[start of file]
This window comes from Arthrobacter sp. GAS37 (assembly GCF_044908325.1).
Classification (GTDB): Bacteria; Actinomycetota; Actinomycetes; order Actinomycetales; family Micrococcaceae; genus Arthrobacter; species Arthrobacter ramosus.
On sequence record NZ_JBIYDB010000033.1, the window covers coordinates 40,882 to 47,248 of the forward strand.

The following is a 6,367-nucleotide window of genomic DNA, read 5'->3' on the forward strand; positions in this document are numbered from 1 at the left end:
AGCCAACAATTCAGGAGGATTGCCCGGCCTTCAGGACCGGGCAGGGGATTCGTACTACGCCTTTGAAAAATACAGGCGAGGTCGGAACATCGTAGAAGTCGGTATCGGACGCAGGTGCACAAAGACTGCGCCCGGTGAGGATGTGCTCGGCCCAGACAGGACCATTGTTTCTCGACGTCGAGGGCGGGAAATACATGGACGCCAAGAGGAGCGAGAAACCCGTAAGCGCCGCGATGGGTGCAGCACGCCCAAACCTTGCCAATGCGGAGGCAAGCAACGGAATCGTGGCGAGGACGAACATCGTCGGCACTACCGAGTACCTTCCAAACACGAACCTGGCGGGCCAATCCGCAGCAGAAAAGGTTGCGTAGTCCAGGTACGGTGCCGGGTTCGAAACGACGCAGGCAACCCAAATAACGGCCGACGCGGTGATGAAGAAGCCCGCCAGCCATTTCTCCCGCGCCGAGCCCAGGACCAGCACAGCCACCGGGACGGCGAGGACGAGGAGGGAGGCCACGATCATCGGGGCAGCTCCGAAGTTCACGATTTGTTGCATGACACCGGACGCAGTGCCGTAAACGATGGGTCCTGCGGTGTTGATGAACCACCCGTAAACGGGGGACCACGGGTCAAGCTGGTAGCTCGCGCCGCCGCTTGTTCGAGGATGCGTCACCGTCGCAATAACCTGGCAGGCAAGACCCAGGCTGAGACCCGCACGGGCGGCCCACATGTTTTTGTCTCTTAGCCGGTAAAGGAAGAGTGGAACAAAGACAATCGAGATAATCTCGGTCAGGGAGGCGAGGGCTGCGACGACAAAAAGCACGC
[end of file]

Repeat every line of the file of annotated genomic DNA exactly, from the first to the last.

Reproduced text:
This window comes from Arthrobacter sp. GAS37 (assembly GCF_044908325.1).
Classification (GTDB): Bacteria; Actinomycetota; Actinomycetes; order Actinomycetales; family Micrococcaceae; genus Arthrobacter; species Arthrobacter ramosus.
On sequence record NZ_JBIYDB010000033.1, the window covers coordinates 40,882 to 47,248 of the forward strand.

The following is a 6,367-nucleotide window of genomic DNA, read 5'->3' on the forward strand; positions in this document are numbered from 1 at the left end:
AGCCAACAATTCAGGAGGATTGCCCGGCCTTCAGGACCGGGCAGGGGATTCGTACTACGCCTTTGAAAAATACAGGCGAGGTCGGAACATCGTAGAAGTCGGTATCGGACGCAGGTGCACAAAGACTGCGCCCGGTGAGGATGTGCTCGGCCCAGACAGGACCATTGTTTCTCGACGTCGAGGGCGGGAAATACATGGACGCCAAGAGGAGCGAGAAACCCGTAAGCGCCGCGATGGGTGCAGCACGCCCAAACCTTGCCAATGCGGAGGCAAGCAACGGAATCGTGGCGAGGACGAACATCGTCGGCACTACCGAGTACCTTCCAAACACGAACCTGGCGGGCCAATCCGCAGCAGAAAAGGTTGCGTAGTCCAGGTACGGTGCCGGGTTCGAAACGACGCAGGCAACCCAAATAACGGCCGACGCGGTGATGAAGAAGCCCGCCAGCCATTTCTCCCGCGCCGAGCCCAGGACCAGCACAGCCACCGGGACGGCGAGGACGAGGAGGGAGGCCACGATCATCGGGGCAGCTCCGAAGTTCACGATTTGTTGCATGACACCGGACGCAGTGCCGTAAACGATGGGTCCTGCGGTGTTGATGAACCACCCGTAAACGGGGGACCACGGGTCAAGCTGGTAGCTCGCGCCGCCGCTTGTTCGAGGATGCGTCACCGTCGCAATAACCTGGCAGGCAAGACCCAGGCTGAGACCCGCACGGGCGGCCCACATGTTTTTGTCTCTTAGCCGGTAAAGGAAGAGTGGAACAAAGACAATCGAGATAATCTCGGTCAGGGAGGCGAGGGCTGCGACGACAAAAAGCACGC